I just found this post in our “Gray Hair reversal” thread and it made me wonder if the Dinoprostone Gel (that is available inexpensively from India) might be something that would be useful in reversing gray hair… as a similar drug has done it. It seems worth a try. Easy and cheap.


I kind of like my silver hair. When I run I can imagine that I am the Silver Flash.

1 Like

Yeah, really interesting. Might be worth a try.

I did a little digging and it looks as though Dinoprostone and Latanoprost work on different receptors. There are some other pharmaceuticals that affect PDFA2 like latanoprost. I haven’t heard of these drugs and I’m not sure how available they are: Sulprostone, Dinoprost Tromethamine and Carboprost Tromethamine all seem similar to Dinoprostone. FYI, I used Chat GPT to research this so it might not be accurate.

Seems reasonably accurate:

1 Like

I’m pretty sure PGE2 is increased by castor oil (I remember this from hair growth forums a few years back, castor oil was a big craze)


If this 15-PDGH inhibition can restore/improve the motor end plate, the nerve/muscle junction, that would be a gigantic step. You can always gain muscle mass, even in old age. But there’s nothing you can do anything against denervation. if the muscle can’t receive any order from your brain because the junction becomes deficient, you’re dead, no matter the intensity of training.

Fresh off the press


Interesting that bile acid inhibits 15-PGDH

Bile acids inhibit NAD±dependent 15-hydroxyprostaglandin dehydrogenase transcription in colonocytes

And then closing a possible loop is that either glycine or taurine (both increase longevity) are needed to produce bile acids:

Prior to their secretion into bile, bile acids are conjugated with the amino acids taurine or glycine (Hofmann et al. 2010). Conjugation substantially reduces the passive reabsorption of the molecule through biological membranes.

Bile Acids and longevity?

Intestinal microbes in people aged 100 or over produce unique bile acids that might help keep infections at bay . Researchers found that a compound made by intestinal microbes in centenarians strongly inhibits the growth of Clostridium difficile (colorized), which causes severe diarrhea and gut inflammation.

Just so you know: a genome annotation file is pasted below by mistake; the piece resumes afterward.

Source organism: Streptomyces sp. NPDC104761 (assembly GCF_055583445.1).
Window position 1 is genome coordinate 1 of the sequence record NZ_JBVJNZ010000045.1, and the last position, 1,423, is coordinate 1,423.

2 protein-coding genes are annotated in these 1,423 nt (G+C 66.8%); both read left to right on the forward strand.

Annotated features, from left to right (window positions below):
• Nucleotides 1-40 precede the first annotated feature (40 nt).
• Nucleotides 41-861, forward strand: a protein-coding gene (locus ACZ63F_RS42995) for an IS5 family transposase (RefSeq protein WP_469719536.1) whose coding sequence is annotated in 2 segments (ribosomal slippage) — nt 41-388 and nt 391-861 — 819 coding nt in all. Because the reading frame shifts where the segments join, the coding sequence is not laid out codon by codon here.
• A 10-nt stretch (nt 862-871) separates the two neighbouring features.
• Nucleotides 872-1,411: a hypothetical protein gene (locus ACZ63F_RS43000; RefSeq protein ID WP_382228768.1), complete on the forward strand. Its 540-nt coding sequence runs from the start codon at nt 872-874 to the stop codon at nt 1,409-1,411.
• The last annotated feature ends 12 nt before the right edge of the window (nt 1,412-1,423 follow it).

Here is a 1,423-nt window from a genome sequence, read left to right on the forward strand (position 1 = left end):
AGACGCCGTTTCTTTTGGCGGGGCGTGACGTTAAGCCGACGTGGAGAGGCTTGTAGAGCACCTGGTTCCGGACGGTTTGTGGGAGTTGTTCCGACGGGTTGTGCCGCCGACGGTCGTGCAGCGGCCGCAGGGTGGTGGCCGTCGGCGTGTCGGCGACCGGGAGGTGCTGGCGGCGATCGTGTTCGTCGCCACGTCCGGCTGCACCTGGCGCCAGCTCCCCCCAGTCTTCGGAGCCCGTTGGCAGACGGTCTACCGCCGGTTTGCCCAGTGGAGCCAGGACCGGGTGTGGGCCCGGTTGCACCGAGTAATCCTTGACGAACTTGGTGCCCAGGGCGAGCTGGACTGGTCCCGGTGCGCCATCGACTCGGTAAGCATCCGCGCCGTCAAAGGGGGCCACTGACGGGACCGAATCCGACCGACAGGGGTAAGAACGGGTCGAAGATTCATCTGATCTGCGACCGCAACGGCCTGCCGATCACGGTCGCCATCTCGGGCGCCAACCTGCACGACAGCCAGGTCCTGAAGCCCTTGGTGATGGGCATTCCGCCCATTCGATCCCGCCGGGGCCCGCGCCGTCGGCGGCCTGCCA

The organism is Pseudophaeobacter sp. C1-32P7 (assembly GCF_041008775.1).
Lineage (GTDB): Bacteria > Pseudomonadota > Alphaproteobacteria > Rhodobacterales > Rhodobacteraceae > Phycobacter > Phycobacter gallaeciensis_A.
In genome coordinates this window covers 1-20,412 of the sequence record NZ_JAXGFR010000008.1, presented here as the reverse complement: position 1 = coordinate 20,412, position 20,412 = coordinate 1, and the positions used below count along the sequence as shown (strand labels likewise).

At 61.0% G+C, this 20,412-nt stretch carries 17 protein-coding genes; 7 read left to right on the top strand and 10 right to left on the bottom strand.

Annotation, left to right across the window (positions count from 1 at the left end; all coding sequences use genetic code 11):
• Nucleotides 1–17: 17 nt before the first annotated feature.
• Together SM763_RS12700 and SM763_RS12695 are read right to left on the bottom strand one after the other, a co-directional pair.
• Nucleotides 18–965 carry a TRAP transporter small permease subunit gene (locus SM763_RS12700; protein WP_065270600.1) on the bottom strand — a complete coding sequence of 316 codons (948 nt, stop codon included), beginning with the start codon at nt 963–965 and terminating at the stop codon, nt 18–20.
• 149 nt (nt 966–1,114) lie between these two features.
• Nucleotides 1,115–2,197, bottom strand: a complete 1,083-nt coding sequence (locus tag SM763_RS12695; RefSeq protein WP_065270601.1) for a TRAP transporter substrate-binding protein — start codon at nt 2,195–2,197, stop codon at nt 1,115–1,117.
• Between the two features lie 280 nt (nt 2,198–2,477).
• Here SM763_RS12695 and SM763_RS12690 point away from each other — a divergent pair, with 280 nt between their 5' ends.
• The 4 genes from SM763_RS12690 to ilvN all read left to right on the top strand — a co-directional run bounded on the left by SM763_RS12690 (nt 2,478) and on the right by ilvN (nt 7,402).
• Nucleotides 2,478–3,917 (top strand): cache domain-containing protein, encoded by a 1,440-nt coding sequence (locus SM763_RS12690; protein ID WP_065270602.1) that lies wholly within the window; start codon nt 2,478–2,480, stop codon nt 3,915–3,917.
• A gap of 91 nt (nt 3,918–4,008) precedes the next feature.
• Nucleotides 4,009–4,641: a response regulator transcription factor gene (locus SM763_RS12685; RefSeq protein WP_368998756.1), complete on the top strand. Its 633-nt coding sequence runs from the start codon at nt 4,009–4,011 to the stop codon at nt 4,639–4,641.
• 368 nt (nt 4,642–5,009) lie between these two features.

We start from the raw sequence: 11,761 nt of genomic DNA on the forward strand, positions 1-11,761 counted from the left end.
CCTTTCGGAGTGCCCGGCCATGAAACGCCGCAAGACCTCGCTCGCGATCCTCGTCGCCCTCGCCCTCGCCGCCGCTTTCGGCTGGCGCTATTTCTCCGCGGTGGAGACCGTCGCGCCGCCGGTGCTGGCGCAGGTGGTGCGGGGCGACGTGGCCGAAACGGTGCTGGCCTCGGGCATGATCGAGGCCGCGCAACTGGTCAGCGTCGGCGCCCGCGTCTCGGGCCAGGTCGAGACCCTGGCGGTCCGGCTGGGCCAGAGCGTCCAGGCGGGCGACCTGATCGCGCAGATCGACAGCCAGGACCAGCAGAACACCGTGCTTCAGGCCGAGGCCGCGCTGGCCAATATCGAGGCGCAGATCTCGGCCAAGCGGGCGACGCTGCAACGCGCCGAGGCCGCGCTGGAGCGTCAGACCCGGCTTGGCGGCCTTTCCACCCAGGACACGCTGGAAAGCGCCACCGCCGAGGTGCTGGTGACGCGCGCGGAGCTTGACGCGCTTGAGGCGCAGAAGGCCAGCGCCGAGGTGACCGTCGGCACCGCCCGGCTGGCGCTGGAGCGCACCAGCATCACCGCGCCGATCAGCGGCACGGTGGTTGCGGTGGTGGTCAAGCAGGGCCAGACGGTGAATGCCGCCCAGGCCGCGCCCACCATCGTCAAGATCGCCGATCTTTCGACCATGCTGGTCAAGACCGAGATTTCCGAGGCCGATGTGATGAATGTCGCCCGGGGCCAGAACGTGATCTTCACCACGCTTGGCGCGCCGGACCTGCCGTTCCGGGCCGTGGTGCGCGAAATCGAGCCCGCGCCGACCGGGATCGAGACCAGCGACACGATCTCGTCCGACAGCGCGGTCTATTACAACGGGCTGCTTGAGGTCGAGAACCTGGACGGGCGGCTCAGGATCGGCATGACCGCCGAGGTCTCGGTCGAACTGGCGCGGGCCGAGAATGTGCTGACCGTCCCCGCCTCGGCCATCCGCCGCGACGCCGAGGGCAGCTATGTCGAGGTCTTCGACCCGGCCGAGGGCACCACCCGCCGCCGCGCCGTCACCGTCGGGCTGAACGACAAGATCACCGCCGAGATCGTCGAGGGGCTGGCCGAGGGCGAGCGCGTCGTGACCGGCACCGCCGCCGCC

“Blau and her colleagues plan to investigate at a molecular level how neural growth is stimulated by blocking 15-PGDH activity. Blau has also co-founded a company, Epirium Bio, to develop similar drugs for use in humans. Although her lab is still conducting animal studies, the company hopes to launch a clinical trial within the next year or so.”

“Inhibition of 15-PGDH, a prostaglandin-degrading enzyme, potentiates tissue regeneration in multiple organs in mice. 15-PGDH acts in vivo as a negative regulator of prostaglandin levels and activity, provides a candidate target.”

Of course, she must think it is a good idea to block 15-PGDH, especially in old people trying to stave off sarcopenia.

But on the other hand, it might increase their risk of cancer.

“15-PGDH (15-Hydroxyprostaglandin dehydrogenase) is a tumor suppressor in breast, colon, liver, lung, and pancreas since decreased expression of this enzyme is associated with increased tumorigenesis. 15-PGDH metabolizes intracellular PGE2 so that this ligand is unable to bind EP receptors, which results in suppression of PGE2 signaling”.

The tumor suppressor 15-PGDH is the key enzyme in prostaglandin E2 catabolism and is down-regulated in colorectal cancer (CRC) tissue. Canonical Wnt signaling is frequently elevated in colon cancers and has been shown to down-regulate 15-PGDH expression.

The most readily available 15-PGDH inhibitor that I could find is licorice root extract which contains β-Glycyrrhetinic acid.

I don’t think I will be adding any 15-PGDH inhibitors to my supplement list at this time.


Here is a link to the Empium Bio website. There are no updates in the past 3 years in their “news” section of the website, so I think that company may be dead now.

DesertShores, You mentioned licorice root. Here is a PubMed study using Licorice Flavonoid Oil (LFO) to help increase muscle mass after rehabilitation treatment for osteoarthritis of the knee. I don’t see it readily available as a supplement, but I did find references in other articles to Licorice Flavonoid Oil (LFO: Kaneka Glavonoid Rich Oil ). Of course, licorice root extract is readily available, but I wonder how different it would be than the LFO? I will investigate this further.

The effects of licorice flavonoid oil with respect to increasing muscle mass: a randomized, double-blind, placebo-controlled trial - PubMed.

Fwiw castor oil is a very common substsnce that increases pge2